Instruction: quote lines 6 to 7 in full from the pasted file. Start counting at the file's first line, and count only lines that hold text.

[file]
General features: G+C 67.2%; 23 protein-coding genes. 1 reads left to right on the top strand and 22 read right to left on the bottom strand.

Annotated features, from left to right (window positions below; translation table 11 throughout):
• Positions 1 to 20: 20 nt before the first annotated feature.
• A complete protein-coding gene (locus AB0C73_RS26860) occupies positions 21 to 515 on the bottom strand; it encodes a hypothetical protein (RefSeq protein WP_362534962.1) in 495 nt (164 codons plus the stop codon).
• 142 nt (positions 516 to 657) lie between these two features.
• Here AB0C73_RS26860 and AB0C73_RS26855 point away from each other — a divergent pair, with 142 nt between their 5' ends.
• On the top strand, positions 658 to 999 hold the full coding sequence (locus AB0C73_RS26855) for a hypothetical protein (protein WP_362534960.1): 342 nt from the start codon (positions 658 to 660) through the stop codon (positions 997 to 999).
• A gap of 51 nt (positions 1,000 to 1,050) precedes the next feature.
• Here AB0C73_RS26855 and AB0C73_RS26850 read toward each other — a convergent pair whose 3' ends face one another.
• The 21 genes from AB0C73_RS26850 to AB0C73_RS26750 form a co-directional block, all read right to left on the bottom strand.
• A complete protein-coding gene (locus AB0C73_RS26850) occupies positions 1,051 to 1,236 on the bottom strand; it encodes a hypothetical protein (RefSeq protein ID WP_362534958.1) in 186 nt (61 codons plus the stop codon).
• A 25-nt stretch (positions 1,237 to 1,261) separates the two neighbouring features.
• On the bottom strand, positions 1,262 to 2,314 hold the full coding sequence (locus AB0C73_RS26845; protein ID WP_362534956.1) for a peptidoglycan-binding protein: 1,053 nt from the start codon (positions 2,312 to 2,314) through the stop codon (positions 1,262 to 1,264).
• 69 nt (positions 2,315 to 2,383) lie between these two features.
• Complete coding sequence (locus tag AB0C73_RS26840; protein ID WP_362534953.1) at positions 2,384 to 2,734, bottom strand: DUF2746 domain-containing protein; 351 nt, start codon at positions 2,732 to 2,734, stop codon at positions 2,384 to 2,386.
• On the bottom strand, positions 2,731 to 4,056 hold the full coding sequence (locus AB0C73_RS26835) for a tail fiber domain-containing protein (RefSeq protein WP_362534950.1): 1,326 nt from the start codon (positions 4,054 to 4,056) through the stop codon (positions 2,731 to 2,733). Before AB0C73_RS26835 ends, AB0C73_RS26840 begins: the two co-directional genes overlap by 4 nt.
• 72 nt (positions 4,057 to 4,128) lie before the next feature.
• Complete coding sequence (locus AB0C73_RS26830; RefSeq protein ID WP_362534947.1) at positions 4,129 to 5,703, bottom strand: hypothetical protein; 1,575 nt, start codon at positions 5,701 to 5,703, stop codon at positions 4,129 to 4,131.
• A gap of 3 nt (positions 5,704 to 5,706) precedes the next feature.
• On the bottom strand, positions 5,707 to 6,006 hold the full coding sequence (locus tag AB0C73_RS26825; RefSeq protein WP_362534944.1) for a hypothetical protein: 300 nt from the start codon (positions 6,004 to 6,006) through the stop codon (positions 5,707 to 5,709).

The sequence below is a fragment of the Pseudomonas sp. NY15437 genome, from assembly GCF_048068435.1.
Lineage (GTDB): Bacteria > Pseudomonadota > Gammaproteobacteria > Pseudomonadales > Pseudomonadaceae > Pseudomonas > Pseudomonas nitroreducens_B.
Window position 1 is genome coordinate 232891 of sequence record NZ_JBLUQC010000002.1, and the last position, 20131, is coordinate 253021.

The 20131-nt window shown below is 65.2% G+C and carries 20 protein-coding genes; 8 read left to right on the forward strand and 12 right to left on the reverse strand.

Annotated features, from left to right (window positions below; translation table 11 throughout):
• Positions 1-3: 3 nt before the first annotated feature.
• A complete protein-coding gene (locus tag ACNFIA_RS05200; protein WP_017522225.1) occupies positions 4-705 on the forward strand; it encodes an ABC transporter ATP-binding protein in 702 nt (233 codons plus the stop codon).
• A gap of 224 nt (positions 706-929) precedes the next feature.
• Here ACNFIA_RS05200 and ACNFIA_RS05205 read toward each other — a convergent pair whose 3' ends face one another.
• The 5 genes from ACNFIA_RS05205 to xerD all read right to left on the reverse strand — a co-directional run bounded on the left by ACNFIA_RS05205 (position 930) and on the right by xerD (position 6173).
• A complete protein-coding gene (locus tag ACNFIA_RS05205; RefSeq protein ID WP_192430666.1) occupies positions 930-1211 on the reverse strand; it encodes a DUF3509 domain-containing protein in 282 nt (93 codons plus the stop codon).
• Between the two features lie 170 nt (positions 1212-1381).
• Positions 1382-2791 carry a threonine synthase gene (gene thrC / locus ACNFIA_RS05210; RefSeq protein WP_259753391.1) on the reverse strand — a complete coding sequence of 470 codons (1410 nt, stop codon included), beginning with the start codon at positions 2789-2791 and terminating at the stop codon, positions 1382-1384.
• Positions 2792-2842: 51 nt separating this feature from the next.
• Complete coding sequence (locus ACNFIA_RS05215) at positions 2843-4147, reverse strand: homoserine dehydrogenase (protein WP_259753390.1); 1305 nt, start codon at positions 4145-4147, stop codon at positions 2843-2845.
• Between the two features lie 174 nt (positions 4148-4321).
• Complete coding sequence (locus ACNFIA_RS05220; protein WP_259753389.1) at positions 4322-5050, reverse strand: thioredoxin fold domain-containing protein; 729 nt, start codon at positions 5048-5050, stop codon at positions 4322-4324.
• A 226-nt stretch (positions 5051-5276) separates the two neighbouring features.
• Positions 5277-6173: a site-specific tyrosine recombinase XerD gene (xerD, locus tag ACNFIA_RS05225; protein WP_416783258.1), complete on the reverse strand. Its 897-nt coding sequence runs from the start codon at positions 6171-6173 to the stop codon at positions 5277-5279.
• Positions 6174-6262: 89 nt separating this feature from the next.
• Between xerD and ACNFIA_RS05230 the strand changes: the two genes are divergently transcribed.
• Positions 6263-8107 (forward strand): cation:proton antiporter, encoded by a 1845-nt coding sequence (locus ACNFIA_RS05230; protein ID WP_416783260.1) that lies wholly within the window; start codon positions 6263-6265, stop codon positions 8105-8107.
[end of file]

• Here AB0C73_RS26860 and AB0C73_RS26855 point away from each other — a divergent pair, with 142 nt between their 5' ends.
• On the top strand, positions 658 to 999 hold the full coding sequence (locus AB0C73_RS26855) for a hypothetical protein (protein WP_362534960.1): 342 nt from the start codon (positions 658 to 660) through the stop codon (positions 997 to 999).